He never ‘left’, but Mathew Barzal hasn’t exactly been the same player for the New York Islanders of late. But with four points over his last four games, Barzal is back.
Mathew Barzal did what only Mathew Barzal can do against the Montreal Canadiens. With three minutes left in the third period, the New York Islanders Calder winner from 2018 stripped Max Domi of the puck before racing up the ice and setting up team captain Anders Lee with the easiest goal of his career. A goal that would be the game-winner in a must-win game for the Islanders.
The goal from Anders Lee, his 25th on the season, was good, but the assist was better. With no backpressure to speak of, Barzal was able to wait for Lee to create the 2-on-1 and then open up the Habs defender to feed Lee for the easy tap in.
Anyone other than Barzal would have either taken the shot, only for an excellent Carey Price to gobble it up or failed to get it through Jeff Petrie.
The assist on Lee’s goal was Barzal’s fourth point in five games. That sounds like the Mathew Barzal of old. Except that over a 20 game stretch between January 17th and March 3rd, this wasn’t the Mathew Barzal the New York Islanders were getting.
20 Game Stretch
Over that 20 game stretch, Mathew Barzal scored nine points (four goals, five assists). That still sounds like a good return, but at under half-a-point-per-game that was far off the pace for Barzal.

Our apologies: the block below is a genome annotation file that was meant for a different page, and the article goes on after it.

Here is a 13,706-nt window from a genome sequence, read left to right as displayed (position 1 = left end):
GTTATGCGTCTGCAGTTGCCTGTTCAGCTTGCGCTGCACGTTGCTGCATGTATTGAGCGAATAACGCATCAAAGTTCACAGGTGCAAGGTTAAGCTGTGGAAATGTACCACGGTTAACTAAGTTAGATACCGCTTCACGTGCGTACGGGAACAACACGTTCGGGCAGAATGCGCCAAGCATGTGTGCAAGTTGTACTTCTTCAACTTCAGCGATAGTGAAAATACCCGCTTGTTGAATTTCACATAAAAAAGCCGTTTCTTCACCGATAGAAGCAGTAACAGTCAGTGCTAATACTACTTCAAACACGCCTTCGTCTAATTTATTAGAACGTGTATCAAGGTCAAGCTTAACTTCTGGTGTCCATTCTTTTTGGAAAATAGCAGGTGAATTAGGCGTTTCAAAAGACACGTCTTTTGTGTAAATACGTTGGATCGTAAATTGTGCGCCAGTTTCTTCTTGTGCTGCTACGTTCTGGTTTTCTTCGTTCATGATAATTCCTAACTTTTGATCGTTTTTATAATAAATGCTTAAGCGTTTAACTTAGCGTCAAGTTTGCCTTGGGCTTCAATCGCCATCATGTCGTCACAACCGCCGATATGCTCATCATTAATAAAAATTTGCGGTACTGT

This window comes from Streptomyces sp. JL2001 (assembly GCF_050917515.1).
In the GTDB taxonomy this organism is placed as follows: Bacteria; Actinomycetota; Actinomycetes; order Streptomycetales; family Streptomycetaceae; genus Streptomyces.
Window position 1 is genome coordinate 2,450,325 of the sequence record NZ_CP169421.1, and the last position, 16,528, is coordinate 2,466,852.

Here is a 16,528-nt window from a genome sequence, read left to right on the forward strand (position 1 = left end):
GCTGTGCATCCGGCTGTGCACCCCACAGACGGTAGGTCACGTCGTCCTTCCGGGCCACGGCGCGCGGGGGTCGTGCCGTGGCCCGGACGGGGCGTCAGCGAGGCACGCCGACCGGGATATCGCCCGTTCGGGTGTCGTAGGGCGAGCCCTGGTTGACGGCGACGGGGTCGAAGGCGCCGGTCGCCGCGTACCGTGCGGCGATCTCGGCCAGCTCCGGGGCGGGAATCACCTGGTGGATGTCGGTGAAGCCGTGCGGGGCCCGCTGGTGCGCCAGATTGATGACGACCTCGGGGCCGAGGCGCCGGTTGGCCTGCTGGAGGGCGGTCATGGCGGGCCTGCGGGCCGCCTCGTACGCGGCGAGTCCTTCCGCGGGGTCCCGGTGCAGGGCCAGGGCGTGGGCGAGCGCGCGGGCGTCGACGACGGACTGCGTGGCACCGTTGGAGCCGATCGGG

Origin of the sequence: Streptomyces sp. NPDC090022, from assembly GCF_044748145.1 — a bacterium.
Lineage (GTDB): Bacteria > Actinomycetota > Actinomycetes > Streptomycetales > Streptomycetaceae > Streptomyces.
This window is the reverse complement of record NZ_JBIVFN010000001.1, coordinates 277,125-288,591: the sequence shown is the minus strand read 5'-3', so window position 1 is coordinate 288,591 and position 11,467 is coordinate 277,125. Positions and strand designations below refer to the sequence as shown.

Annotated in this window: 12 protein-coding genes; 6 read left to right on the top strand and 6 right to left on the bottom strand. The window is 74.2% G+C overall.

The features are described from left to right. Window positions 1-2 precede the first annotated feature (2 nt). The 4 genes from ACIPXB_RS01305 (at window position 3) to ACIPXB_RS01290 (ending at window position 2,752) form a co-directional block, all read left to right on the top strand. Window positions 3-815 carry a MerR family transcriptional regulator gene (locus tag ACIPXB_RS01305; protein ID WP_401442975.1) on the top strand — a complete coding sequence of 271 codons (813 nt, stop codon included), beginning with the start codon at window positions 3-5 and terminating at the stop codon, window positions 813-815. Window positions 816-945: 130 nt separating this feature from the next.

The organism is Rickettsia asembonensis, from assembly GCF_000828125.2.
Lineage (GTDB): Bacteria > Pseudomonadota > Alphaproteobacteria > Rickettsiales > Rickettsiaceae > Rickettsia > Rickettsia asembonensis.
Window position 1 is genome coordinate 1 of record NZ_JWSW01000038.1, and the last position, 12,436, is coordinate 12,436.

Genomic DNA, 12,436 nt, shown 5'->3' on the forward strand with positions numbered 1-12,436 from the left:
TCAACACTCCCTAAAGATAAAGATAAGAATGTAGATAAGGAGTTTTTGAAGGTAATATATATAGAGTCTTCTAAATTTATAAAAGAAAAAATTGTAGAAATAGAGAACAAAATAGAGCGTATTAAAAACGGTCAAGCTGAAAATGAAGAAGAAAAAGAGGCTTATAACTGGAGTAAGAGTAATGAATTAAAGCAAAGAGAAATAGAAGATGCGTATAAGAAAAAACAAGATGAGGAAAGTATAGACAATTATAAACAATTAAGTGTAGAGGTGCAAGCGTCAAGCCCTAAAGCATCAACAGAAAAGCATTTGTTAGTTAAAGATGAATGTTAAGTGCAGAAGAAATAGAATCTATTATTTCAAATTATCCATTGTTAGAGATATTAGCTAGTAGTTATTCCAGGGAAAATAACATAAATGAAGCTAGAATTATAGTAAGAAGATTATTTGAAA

His sophomore season started off well. For much of the season, he was floating at a point per game pace. By January 10th he was scoring at a 0.976 point per game pace. And then a dip happened.
In the 20 game sample from Jan 17th to March 3rd, he averaging 1.9 shots on goal per game and scored those aforementioned nine points. Compare that to the 22 points and 2.75 shots on net per game (on average) in the 20 games between December 4th and January 15th.
The something was up with Mathew Barzal between January 17th and March 3rd.
Linemates and Sustaining this
Say what you will about Mathew Barzal’s play over that stretch, but it didn’t help that he was constantly lugging around a revolving door of bottom six players around the ice. Players like Anthony Beauvillier, Tom Kuhnhackl, and Leo Komarov.
Neither of those players has a skill set that lends itself well to the way Barzal plays. Neither of them is particularly good at finding space in the slot, neither of them is particularly good at getting the pucks down along the boards, and neither of them is any good at opening space for Barzal to attack the slot.
Barzal needs a player that can support him by being strong along the wall to help him retrieve the puck and down in the slot where Barzal can feed them the puck. That’s why a pairing with Anders Lee has seen good returns in the short time they’ve been together.
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With four points in his last four games, Mathew Barzal seems to be back to his regular self. With skilled linemates, he should be helping turn that New York Islanders offense around.
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